Pruning earlier than needed can hinder late season growth. Traditionally, some of the best time to prune your trees is when they go into dormancy. The reason for this is that pruning at this time causes less stress on your trees and can help prevent cracking.
Here is what to keep in mind while pruning your trees:
- Remove weak and dead limbs first. Pruning limbs that appear dead or limbs with leaves that look distressed is a must for healthy trees.
- Make pruning cuts just outside the branch collar and nearly flush to the trunk of the tree. This technique provides viable growing branch bark that will enable wound healing.
- Leave most functional limbs on newly planted trees. Pruning for form should start in the second year or third year of the tree’s life.
- Prune forked trunks to one dominate trunk. Pruning forked trunks reduce multiple problems including poor form, excessive pruning and health problems.
- Prune all permanent branches up to a desirable first branch height (generally 8 feet at maturity). Remember that urban and yard trees need to have a raised base for access and yard work.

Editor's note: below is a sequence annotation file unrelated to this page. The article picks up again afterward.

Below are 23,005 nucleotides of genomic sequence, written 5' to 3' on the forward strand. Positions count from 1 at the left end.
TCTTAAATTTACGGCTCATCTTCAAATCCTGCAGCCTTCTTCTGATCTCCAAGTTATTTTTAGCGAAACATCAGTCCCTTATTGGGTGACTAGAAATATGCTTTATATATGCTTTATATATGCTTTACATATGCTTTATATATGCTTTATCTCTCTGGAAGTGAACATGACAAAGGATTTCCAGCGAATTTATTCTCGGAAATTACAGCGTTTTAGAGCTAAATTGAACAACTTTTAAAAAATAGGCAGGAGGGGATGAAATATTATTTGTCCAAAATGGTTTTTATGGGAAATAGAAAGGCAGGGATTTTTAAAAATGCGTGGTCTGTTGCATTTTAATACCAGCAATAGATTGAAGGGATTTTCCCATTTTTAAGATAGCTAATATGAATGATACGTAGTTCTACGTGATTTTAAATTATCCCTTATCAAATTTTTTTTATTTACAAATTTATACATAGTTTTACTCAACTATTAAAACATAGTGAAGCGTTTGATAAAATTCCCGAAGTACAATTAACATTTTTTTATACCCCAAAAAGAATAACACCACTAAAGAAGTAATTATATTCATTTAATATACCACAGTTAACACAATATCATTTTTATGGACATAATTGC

- After several years of a maturing tree, prune branches trying to space 12 to 18 inches apart. Do not prune for the first few years but wait for a period of time where the tree is growing rapidly.
Now, if you do not feel comfortable or simply don’t have the proper tools to do any tree maintenance, we are more than happy to do any of this work for you. Also, if you have multiple trees to remove or just don’t have the time to do it, we are here for you. We can handle all of your tree maintenance needs and services in the Tri-Cities (Kennewick, Richland, Pasco) and even West Richland. We look forward to being your preferred tree maintenance provider.